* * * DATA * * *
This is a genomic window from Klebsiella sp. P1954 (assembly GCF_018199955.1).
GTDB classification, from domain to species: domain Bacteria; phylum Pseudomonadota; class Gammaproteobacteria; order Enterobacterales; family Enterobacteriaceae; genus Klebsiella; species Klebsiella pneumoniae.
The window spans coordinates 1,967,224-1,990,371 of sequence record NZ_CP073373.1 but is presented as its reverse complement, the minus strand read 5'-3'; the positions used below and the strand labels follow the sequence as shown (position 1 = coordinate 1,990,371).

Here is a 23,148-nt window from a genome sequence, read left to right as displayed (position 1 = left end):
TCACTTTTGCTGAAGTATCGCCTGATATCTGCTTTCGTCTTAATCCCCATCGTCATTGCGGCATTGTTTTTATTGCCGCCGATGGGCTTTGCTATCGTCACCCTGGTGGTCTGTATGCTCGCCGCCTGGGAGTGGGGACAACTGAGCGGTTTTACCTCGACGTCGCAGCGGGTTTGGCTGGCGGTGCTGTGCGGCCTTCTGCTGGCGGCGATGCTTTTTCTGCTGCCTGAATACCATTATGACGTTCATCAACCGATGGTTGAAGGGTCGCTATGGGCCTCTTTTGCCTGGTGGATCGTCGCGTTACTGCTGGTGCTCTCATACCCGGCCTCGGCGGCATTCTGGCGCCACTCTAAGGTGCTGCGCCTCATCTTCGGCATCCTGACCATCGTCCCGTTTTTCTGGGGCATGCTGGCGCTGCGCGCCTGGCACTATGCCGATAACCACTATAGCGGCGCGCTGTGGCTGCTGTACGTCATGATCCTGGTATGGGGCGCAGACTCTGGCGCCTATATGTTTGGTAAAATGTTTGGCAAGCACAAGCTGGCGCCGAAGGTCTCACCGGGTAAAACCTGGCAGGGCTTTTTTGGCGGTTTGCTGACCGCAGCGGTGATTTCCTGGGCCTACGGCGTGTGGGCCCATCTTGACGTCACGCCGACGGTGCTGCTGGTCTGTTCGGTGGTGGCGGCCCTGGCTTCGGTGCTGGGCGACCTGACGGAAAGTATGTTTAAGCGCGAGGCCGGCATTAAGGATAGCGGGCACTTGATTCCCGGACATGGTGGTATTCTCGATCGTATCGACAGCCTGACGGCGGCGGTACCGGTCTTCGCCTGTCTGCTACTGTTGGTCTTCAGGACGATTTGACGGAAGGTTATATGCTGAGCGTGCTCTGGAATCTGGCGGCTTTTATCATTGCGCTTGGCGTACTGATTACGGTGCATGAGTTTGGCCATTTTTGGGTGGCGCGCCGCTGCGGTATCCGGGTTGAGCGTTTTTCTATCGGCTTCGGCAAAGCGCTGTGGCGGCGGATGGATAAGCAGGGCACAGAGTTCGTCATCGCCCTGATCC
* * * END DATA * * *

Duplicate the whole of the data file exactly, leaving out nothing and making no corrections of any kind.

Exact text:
This is a genomic window from Klebsiella sp. P1954 (assembly GCF_018199955.1).
GTDB classification, from domain to species: domain Bacteria; phylum Pseudomonadota; class Gammaproteobacteria; order Enterobacterales; family Enterobacteriaceae; genus Klebsiella; species Klebsiella pneumoniae.
The window spans coordinates 1,967,224-1,990,371 of sequence record NZ_CP073373.1 but is presented as its reverse complement, the minus strand read 5'-3'; the positions used below and the strand labels follow the sequence as shown (position 1 = coordinate 1,990,371).

Here is a 23,148-nt window from a genome sequence, read left to right as displayed (position 1 = left end):
TCACTTTTGCTGAAGTATCGCCTGATATCTGCTTTCGTCTTAATCCCCATCGTCATTGCGGCATTGTTTTTATTGCCGCCGATGGGCTTTGCTATCGTCACCCTGGTGGTCTGTATGCTCGCCGCCTGGGAGTGGGGACAACTGAGCGGTTTTACCTCGACGTCGCAGCGGGTTTGGCTGGCGGTGCTGTGCGGCCTTCTGCTGGCGGCGATGCTTTTTCTGCTGCCTGAATACCATTATGACGTTCATCAACCGATGGTTGAAGGGTCGCTATGGGCCTCTTTTGCCTGGTGGATCGTCGCGTTACTGCTGGTGCTCTCATACCCGGCCTCGGCGGCATTCTGGCGCCACTCTAAGGTGCTGCGCCTCATCTTCGGCATCCTGACCATCGTCCCGTTTTTCTGGGGCATGCTGGCGCTGCGCGCCTGGCACTATGCCGATAACCACTATAGCGGCGCGCTGTGGCTGCTGTACGTCATGATCCTGGTATGGGGCGCAGACTCTGGCGCCTATATGTTTGGTAAAATGTTTGGCAAGCACAAGCTGGCGCCGAAGGTCTCACCGGGTAAAACCTGGCAGGGCTTTTTTGGCGGTTTGCTGACCGCAGCGGTGATTTCCTGGGCCTACGGCGTGTGGGCCCATCTTGACGTCACGCCGACGGTGCTGCTGGTCTGTTCGGTGGTGGCGGCCCTGGCTTCGGTGCTGGGCGACCTGACGGAAAGTATGTTTAAGCGCGAGGCCGGCATTAAGGATAGCGGGCACTTGATTCCCGGACATGGTGGTATTCTCGATCGTATCGACAGCCTGACGGCGGCGGTACCGGTCTTCGCCTGTCTGCTACTGTTGGTCTTCAGGACGATTTGACGGAAGGTTATATGCTGAGCGTGCTCTGGAATCTGGCGGCTTTTATCATTGCGCTTGGCGTACTGATTACGGTGCATGAGTTTGGCCATTTTTGGGTGGCGCGCCGCTGCGGTATCCGGGTTGAGCGTTTTTCTATCGGCTTCGGCAAAGCGCTGTGGCGGCGGATGGATAAGCAGGGCACAGAGTTCGTCATCGCCCTGATCC